- Hardcover: 273 pages
- Publisher: Golden Gryphon Press (1 May 2004)
- Language: English
- ISBN-10: 1930846258
- ISBN-13: 978-1930846258
- Product Dimensions: 14 x 2.5 x 21 cm
- Average Customer Review: 106 customer reviews
- Amazon Bestsellers Rank: 1,747,339 in Books (See Top 100 in Books)
Atrocity Archives Hardcover – 1 May 2004
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In the title piece, Alan Turing, the father of modern computer science, completes his theorem on 'Phase Conjugate Grammars for Extra-dimensional Summoning'. Turing's work paves the way for esoteric mathematical computations that, when carried out, have side effects that leak through a channel underlying the structure of the Cosmos. Out there in the multiverse are 'listeners' who can sometimes be coerced into opening gates. In 1945, Nazi Germany's Ahnenerbe-SS, in an attempt to escape the Allied onslaught, performs just such a summoning on the souls of more than six million. A gate opens to an alternate universe through which the SS move people and material -- to live to fight another day. But their summoning brings forth more than the SS have bargained for -- an evil, patiently waiting all this time while learning the ways of humans, now poises to lunch on Earth. Secret intelligence agencies, esoteric theorems, Lovecraftian horrors, Middle East terrorist connections, a damsel in distress, and a final battle on the surface of a dying planet round out this story.
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I've never been a great fan of pure horror but have enjoyed H P Lovecraft's stories; it was sad that he was never able to expand them further. Hence I am always on the lookout for attempts by other writers to emulate his style and further explore the Cthulhu mythos. Some in my opinion have been very successful and I count the Brian Lumley's Titus Crow adventures to be amongst the most enjoyable; I particularly like the more optimistic view in Lumley's take in that it is possible to resist the incursions of the Great Old Ones and their minions; in the original stories the best the protagonist could hope for was a descent into the depths of insanity.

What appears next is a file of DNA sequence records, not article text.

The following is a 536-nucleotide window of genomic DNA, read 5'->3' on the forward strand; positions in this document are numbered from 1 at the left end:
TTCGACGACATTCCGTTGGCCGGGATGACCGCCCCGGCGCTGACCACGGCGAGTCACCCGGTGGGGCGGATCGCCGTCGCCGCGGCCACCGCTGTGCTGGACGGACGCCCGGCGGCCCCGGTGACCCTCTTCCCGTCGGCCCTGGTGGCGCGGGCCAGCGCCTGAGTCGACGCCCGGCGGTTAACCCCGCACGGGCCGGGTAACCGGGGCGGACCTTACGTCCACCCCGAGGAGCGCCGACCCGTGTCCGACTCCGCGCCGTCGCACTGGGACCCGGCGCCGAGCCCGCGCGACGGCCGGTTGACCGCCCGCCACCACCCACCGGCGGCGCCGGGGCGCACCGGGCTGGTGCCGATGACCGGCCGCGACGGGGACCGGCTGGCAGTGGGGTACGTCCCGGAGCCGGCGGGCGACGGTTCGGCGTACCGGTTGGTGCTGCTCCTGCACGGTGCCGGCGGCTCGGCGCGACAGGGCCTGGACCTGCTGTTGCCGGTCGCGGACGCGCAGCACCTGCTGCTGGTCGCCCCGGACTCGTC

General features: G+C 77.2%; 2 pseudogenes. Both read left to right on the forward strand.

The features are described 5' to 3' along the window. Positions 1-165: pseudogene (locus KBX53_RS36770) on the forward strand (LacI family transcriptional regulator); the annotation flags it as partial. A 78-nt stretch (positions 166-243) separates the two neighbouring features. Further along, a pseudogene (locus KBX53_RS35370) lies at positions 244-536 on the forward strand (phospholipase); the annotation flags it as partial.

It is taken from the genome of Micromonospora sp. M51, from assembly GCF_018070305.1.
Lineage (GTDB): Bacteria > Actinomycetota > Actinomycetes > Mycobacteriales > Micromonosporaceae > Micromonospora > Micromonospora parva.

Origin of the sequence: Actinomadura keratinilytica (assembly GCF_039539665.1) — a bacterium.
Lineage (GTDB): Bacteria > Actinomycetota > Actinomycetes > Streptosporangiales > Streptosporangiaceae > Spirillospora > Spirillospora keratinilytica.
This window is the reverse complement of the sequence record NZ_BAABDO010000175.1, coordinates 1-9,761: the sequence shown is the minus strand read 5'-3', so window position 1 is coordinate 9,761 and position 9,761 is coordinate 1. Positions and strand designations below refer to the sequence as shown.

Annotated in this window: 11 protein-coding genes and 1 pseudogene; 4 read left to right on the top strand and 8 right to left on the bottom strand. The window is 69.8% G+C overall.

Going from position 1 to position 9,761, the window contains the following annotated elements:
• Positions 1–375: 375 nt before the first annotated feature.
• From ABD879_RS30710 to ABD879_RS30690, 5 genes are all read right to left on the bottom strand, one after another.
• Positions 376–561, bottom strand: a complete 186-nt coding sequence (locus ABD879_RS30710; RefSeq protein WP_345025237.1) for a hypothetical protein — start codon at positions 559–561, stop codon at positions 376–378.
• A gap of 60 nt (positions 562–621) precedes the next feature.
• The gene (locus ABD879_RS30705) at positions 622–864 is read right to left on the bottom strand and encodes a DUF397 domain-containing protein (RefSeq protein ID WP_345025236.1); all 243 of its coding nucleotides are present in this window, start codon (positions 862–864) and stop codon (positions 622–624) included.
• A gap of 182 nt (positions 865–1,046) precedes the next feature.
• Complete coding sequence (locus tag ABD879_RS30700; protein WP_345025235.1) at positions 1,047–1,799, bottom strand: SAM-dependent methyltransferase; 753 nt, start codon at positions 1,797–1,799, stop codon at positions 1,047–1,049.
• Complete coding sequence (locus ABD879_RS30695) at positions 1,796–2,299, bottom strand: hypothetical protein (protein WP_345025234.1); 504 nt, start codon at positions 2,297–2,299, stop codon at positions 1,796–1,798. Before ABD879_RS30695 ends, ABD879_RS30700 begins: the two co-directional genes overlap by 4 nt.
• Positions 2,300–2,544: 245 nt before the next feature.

Nick Pollotta's Bureau 13 series is another favourite of mine (incidentally it predates the X-files by several years) containing as it does fast moving adventure and subtle (and sometimes less subtle) horror elements mitigated with a smattering of humour. Interestingly they contain references to the British counterpart of Bureau 13, The Farm, I think you could easily substitute The Laundry for The Farm.
The Atrocity Archives makes a promising start to the series with the mix of malignant ethereal forces and equally malignant human agencies to confuse and muddy the waters. There is humour but it is darker than Bureau 13, the characters are convincing as is the occult technobabble. The series starts with an extra dimensional threat to the integrity of the Universe itself and by book three there are hints of far worse to come!
The question remains as to which poses the greater threat to humanity, the Old Ones or the perfidious minions of Human Resources?
That introduction is, as you might expect, a very friendly and warm introduction but also one that gives the reader fair warning of what the novel is likely to be like. As it says, Stross's first novel is "unpublished - great concept shaky execution" and "the novels kept getting better". No surprises then that this - Stross's first published novel - shows much of the talent and skill for predicting technology which makes Halting State such an excellent book, yet also at times has the rather clunky over-eager sentences of a novice writer trying a little too hard to amaze the reader.
The novel (and the short story) is science fiction, set in the present with a strong alternative history taste, plenty of technology speak and a touch of the horror novel thrown in. If you're not a fan of the latter, don't let that put you off. I'm not either yet enjoyed the book, for here the horror does not dominate and indeed adds an appropriate emotional strength to the deaths recounted in the book. It's not just an emotionless pile of dead bodies that accumulate through the plot's progress.
A bit of knowledge of IT, physics or maths helps to explain some of the jokes, though as much of the humour is about management and bureaucracy, it's funny even without it.
Part of the Laundry's remit is also to ensure that knowledge of these curves remains unknown, and then deal with the results when someone gets too curious without full knowledge of the consequences, which are never positive.
If you know Pratchett's work, or are familiar with Lovecraft's Cthulhu mythos then you'll recognise the style of the work, or the nature of the nightmares that can appear amongst us.
I only encountered Stross' work recently, and I wish I'd found his work years earlier. This is a really enjoyable book, well-written, thoughtful, humourous and witty.
It's one of the best books I've read this year and I can't recommend it enough.
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